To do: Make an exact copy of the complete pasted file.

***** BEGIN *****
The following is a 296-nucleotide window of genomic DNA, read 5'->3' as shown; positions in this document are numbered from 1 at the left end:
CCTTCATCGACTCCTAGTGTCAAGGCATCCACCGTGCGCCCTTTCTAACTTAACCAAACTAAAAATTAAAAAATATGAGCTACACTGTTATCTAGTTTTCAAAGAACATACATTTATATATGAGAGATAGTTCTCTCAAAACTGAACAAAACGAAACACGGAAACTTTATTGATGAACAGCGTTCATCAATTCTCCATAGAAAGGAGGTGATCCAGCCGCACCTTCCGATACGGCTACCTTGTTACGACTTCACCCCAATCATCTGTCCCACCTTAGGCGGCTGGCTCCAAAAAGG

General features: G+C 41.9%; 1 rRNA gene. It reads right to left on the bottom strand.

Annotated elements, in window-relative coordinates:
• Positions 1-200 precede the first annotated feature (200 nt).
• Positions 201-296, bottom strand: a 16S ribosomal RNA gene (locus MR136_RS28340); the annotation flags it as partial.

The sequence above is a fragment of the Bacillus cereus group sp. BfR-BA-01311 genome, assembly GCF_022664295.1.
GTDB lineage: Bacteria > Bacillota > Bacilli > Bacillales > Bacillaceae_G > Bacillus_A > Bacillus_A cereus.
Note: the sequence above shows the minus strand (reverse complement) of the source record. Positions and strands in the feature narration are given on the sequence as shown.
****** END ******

The following is a 296-nucleotide window of genomic DNA, read 5'->3' as shown; positions in this document are numbered from 1 at the left end:
CCTTCATCGACTCCTAGTGTCAAGGCATCCACCGTGCGCCCTTTCTAACTTAACCAAACTAAAAATTAAAAAATATGAGCTACACTGTTATCTAGTTTTCAAAGAACATACATTTATATATGAGAGATAGTTCTCTCAAAACTGAACAAAACGAAACACGGAAACTTTATTGATGAACAGCGTTCATCAATTCTCCATAGAAAGGAGGTGATCCAGCCGCACCTTCCGATACGGCTACCTTGTTACGACTTCACCCCAATCATCTGTCCCACCTTAGGCGGCTGGCTCCAAAAAGG

General features: G+C 41.9%; 1 rRNA gene. It reads right to left on the bottom strand.

Annotated elements, in window-relative coordinates:
• Positions 1-200 precede the first annotated feature (200 nt).
• Positions 201-296, bottom strand: a 16S ribosomal RNA gene (locus MR136_RS28340); the annotation flags it as partial.

The sequence above is a fragment of the Bacillus cereus group sp. BfR-BA-01311 genome, assembly GCF_022664295.1.
GTDB lineage: Bacteria > Bacillota > Bacilli > Bacillales > Bacillaceae_G > Bacillus_A > Bacillus_A cereus.
Note: the sequence above shows the minus strand (reverse complement) of the source record. Positions and strands in the feature narration are given on the sequence as shown.